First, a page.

If ever I win Lotto and can afford to have it built, I'd get it done in foam/glass, as it's a multi-chine design that would be easy enough to build, but I'd use the 'frames' as a male mould, and stiffen sheer panels with additional glass layers.
Probably need to get an NA to provide a glassing schedule....
But figure it could well end up a bit lighter than 2500kg.
Although, having said that, Farriers design spec is for 1/4" ply and only 6oz glass for waterproofing on the exterior, epoxy only on the inside, so that would probably actually be pretty light.
Be interesting to get someone to actually calc it out and compare....
Might need to use carbon to get it any appreciable amount lighter....

I did a bit of Googling on the Command 10, as I am unfamiliar with it, and stumbled on a Command 10 that looks beautiful sitting in Bolder City Nevada offered at a marked down price of $30K........ Now that appears to be a real bargain!!


Listed with POP Yachts, it is currently available......... lots of pictures, and of course there is a Utube of it also. It appears to come with a trailer of sorts, said not to be suitable for long hauls said to be 13'6" wide on the trailer and 17' tall. Interstates are built for 16' clearances.



https://www.popyachts.com/trimaran-s...y-nevada-95442
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Old 21-08-2019, 21:16   #2744
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Re: Cheap Multis and Projects

The farrier command 10 in Lake Mead, NV has been for sale for a long time, forum user multihuller has, I believe, seen it and his comments (a few pages back in this thread) were along the lines of: built a little heavy, may need a new minikeel due to water intrusion.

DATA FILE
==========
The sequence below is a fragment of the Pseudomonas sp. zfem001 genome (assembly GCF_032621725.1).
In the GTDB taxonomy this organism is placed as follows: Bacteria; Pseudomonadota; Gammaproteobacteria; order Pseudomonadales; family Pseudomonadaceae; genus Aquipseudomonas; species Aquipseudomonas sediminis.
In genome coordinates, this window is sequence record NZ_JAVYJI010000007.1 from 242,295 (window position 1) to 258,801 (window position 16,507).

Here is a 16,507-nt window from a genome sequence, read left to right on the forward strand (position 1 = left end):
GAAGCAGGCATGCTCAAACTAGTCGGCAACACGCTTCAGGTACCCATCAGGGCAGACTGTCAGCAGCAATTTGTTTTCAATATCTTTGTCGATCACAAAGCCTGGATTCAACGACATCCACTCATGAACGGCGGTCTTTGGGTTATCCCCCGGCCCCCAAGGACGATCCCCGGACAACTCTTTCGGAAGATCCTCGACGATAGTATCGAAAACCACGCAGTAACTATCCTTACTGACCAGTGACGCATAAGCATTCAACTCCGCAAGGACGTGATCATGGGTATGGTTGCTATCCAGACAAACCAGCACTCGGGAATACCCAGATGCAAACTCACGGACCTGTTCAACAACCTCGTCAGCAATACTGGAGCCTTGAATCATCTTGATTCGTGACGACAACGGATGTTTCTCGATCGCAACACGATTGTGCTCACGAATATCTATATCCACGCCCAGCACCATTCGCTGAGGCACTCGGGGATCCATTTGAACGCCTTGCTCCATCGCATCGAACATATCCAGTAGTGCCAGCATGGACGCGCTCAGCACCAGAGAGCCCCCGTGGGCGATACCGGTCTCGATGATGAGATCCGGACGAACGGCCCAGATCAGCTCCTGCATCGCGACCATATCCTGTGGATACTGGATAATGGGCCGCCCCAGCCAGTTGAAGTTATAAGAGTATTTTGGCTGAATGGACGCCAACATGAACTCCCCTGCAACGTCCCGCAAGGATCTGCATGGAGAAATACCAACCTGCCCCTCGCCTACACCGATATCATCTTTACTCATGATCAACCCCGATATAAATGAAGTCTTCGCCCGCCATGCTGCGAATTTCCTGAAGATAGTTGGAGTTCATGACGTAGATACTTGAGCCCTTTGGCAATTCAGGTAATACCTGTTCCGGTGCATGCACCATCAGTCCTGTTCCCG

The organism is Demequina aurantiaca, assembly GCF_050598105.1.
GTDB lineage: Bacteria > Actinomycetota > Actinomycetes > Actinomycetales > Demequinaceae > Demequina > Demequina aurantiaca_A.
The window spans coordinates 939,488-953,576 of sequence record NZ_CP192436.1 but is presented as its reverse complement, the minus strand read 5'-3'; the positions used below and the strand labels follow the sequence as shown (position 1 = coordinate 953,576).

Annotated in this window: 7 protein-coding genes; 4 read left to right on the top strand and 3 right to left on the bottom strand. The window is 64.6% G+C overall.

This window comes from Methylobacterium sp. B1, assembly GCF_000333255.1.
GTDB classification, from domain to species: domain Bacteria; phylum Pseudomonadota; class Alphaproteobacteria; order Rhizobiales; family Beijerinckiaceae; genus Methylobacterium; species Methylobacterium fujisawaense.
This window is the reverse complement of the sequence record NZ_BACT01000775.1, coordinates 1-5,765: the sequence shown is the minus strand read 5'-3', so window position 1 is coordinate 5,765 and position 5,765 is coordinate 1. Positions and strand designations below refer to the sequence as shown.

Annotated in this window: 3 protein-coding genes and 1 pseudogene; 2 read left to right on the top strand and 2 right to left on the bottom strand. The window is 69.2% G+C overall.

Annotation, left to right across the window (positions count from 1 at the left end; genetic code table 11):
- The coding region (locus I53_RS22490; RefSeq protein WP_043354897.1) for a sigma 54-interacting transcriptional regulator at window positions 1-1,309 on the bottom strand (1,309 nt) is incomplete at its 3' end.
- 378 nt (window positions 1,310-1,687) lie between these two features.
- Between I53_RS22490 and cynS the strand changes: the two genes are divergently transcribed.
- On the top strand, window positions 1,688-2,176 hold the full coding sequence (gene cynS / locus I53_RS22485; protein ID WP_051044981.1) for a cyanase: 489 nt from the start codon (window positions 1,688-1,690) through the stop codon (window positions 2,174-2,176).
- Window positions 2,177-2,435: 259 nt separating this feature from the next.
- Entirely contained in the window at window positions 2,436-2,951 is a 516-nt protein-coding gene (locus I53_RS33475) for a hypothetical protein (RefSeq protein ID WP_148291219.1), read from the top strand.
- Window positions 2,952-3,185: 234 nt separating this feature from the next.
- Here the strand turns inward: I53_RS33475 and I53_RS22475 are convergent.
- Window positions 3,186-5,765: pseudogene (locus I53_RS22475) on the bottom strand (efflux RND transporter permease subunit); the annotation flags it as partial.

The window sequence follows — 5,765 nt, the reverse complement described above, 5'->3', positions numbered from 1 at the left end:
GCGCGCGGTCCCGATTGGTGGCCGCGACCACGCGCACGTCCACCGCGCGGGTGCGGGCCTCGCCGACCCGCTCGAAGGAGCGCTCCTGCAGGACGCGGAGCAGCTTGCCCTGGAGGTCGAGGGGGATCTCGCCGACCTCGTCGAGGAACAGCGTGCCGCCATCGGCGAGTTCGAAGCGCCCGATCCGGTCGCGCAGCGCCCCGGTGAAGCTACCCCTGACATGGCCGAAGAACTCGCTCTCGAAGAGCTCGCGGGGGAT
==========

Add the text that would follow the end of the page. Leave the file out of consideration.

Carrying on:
I'd rather bring the thread back on track by posting a few boats for sale than derail it further with more payload discussion, but I can't resist, here are my thoughts anyway. It should be pretty obvious to anyone that a catamaran (carrying the load with 2 hulls) has more payload than an "equivalent" tri, but the trade off, especially under 30ft.... is a MUCH more usable cabin on the small tri. My feeling and the general consensus seems to be that under 35ft, the tri, generally speaking has a much more usable, comfortable interior space, for the minimalist backpacker type cruising that could be expected on such a boat..therefore 26ft-30ft range I think the (well designed) minimilast tri..beats most "similar" cats.. Above ~35ft the catamaran interior becomes big enough that you can have standing headroom without too much of a boxy, high windage cabin, and still maintain adequate under bridgedeck clearance.. although some rare catamaran designs around ~30ft on up start to look pretty attractive as well. ex shutleworth, maine cat 30, Richard Woods, etc. Don't discount (especially in the tropics) the right open bridgedeck type cat in the smaller sizes.

The ~25ft UK red tri looks to me initially a little heavy built- in the forward photo it sure looks like a lot of extra timber. The larger boat by the same designer looks a lot more interesting. This boat was previously listed on ebay (completed listings search) for (perhaps) more photos.